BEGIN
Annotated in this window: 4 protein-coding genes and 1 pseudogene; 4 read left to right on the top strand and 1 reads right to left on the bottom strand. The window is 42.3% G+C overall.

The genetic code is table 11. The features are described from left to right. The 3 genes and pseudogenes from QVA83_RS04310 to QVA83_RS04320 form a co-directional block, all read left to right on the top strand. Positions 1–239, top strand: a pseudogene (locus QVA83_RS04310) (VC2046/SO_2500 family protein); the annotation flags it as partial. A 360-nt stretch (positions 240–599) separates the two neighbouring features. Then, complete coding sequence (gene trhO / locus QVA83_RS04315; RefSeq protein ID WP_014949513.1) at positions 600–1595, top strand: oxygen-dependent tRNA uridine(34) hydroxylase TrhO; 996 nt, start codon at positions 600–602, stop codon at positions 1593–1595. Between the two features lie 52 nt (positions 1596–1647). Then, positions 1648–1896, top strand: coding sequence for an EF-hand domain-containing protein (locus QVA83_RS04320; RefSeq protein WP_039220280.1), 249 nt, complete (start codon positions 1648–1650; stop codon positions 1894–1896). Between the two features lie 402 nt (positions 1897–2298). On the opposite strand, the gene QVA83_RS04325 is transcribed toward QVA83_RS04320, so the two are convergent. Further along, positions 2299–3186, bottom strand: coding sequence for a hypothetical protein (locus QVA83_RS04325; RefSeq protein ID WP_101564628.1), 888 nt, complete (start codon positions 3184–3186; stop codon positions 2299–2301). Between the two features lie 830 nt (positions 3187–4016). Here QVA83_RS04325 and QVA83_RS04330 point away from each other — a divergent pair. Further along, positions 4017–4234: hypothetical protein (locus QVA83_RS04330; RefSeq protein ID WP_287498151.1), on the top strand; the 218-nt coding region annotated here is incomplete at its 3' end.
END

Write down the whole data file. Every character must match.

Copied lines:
Annotated in this window: 4 protein-coding genes and 1 pseudogene; 4 read left to right on the top strand and 1 reads right to left on the bottom strand. The window is 42.3% G+C overall.

The genetic code is table 11. The features are described from left to right. The 3 genes and pseudogenes from QVA83_RS04310 to QVA83_RS04320 form a co-directional block, all read left to right on the top strand. Positions 1–239, top strand: a pseudogene (locus QVA83_RS04310) (VC2046/SO_2500 family protein); the annotation flags it as partial. A 360-nt stretch (positions 240–599) separates the two neighbouring features. Then, complete coding sequence (gene trhO / locus QVA83_RS04315; RefSeq protein ID WP_014949513.1) at positions 600–1595, top strand: oxygen-dependent tRNA uridine(34) hydroxylase TrhO; 996 nt, start codon at positions 600–602, stop codon at positions 1593–1595. Between the two features lie 52 nt (positions 1596–1647). Then, positions 1648–1896, top strand: coding sequence for an EF-hand domain-containing protein (locus QVA83_RS04320; RefSeq protein WP_039220280.1), 249 nt, complete (start codon positions 1648–1650; stop codon positions 1894–1896). Between the two features lie 402 nt (positions 1897–2298). On the opposite strand, the gene QVA83_RS04325 is transcribed toward QVA83_RS04320, so the two are convergent. Further along, positions 2299–3186, bottom strand: coding sequence for a hypothetical protein (locus QVA83_RS04325; RefSeq protein ID WP_101564628.1), 888 nt, complete (start codon positions 3184–3186; stop codon positions 2299–2301). Between the two features lie 830 nt (positions 3187–4016). Here QVA83_RS04325 and QVA83_RS04330 point away from each other — a divergent pair. Further along, positions 4017–4234: hypothetical protein (locus QVA83_RS04330; RefSeq protein ID WP_287498151.1), on the top strand; the 218-nt coding region annotated here is incomplete at its 3' end.